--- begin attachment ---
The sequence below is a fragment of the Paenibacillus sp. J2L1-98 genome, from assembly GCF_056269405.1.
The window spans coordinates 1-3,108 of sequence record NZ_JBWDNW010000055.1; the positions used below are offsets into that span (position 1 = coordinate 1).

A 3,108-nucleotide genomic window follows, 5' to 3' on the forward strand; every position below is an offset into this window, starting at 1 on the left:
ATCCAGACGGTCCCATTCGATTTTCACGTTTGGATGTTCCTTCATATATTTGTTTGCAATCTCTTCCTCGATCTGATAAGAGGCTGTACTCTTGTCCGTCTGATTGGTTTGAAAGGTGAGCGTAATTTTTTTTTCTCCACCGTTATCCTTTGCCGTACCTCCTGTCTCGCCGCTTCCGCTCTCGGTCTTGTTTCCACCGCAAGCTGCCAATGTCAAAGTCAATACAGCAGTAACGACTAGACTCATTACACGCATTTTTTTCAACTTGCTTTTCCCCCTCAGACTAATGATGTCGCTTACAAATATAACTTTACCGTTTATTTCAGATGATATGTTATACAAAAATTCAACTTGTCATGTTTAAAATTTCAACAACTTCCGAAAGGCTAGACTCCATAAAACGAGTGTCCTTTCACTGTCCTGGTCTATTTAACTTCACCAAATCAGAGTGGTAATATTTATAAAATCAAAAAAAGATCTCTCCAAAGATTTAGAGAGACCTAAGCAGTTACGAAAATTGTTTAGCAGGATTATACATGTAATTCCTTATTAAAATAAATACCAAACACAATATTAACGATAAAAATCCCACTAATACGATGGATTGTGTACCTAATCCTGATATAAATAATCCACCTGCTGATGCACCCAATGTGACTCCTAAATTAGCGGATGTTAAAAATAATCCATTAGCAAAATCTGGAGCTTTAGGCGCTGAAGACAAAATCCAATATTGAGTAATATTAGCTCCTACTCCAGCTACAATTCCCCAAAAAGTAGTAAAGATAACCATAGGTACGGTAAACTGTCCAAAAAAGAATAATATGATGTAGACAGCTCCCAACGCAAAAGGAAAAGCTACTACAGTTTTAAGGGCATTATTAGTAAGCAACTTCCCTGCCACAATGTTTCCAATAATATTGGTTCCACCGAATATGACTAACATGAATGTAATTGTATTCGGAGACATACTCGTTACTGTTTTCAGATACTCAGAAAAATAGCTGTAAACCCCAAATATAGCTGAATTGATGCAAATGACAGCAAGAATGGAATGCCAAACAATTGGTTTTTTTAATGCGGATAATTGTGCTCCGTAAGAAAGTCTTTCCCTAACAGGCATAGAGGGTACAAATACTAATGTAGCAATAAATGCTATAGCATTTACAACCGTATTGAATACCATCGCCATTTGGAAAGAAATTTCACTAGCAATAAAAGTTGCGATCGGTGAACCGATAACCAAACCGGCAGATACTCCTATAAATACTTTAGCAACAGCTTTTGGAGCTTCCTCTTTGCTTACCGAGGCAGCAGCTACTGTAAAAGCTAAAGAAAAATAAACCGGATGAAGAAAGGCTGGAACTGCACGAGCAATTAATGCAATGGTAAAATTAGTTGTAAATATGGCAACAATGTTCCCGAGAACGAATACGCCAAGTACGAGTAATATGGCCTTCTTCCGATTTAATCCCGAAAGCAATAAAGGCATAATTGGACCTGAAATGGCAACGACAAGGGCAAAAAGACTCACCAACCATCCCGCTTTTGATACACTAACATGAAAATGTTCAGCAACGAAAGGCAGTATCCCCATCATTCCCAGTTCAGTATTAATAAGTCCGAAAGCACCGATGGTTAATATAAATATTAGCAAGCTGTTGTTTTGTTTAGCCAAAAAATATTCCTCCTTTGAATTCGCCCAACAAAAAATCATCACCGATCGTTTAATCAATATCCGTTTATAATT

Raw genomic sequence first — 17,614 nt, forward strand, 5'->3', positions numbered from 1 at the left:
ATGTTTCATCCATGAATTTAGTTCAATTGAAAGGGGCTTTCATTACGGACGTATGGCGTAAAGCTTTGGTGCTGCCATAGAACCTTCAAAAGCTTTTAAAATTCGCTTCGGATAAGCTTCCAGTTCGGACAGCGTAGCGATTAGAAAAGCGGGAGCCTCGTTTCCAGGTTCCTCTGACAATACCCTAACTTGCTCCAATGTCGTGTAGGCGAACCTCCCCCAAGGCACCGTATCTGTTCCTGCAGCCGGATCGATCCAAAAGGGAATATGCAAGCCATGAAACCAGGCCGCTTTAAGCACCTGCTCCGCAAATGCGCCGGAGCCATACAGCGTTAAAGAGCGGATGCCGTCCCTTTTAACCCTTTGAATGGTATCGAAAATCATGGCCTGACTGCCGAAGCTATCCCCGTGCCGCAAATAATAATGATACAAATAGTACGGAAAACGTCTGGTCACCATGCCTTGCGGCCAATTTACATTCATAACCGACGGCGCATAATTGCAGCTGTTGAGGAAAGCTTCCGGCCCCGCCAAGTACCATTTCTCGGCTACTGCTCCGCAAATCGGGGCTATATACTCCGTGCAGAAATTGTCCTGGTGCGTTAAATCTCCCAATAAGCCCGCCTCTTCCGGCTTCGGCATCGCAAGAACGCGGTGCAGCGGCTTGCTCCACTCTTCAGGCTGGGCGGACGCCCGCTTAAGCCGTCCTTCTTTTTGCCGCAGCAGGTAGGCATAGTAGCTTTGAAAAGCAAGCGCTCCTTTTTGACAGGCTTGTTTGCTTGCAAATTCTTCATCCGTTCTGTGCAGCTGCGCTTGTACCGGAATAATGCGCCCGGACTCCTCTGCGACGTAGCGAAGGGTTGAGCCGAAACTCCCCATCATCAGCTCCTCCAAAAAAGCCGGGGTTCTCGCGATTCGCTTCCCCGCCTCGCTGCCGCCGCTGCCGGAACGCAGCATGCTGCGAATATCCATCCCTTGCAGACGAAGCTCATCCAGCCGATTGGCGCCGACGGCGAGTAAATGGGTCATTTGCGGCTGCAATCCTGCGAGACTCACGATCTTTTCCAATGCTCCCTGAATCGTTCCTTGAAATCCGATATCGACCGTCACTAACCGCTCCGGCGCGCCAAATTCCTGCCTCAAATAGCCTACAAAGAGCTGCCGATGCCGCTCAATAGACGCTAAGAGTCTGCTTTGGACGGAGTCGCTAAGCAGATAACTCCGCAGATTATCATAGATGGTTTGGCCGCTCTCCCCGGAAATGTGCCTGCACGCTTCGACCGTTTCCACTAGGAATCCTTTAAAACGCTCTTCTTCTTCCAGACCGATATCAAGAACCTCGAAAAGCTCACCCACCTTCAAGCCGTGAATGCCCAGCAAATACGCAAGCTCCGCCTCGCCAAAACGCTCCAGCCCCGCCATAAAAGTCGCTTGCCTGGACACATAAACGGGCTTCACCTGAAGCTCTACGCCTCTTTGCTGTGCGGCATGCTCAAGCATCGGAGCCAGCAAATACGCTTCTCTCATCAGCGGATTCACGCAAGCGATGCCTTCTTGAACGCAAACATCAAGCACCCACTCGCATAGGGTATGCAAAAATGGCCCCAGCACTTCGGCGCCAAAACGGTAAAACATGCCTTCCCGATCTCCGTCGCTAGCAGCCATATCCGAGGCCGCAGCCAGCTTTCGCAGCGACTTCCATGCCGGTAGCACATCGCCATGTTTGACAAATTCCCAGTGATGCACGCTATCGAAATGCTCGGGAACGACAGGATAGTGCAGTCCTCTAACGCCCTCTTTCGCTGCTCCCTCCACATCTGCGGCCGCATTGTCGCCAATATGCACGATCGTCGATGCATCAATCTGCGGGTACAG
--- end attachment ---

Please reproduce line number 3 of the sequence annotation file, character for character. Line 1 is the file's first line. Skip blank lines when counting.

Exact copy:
A 3,108-nucleotide genomic window follows, 5' to 3' on the forward strand; every position below is an offset into this window, starting at 1 on the left: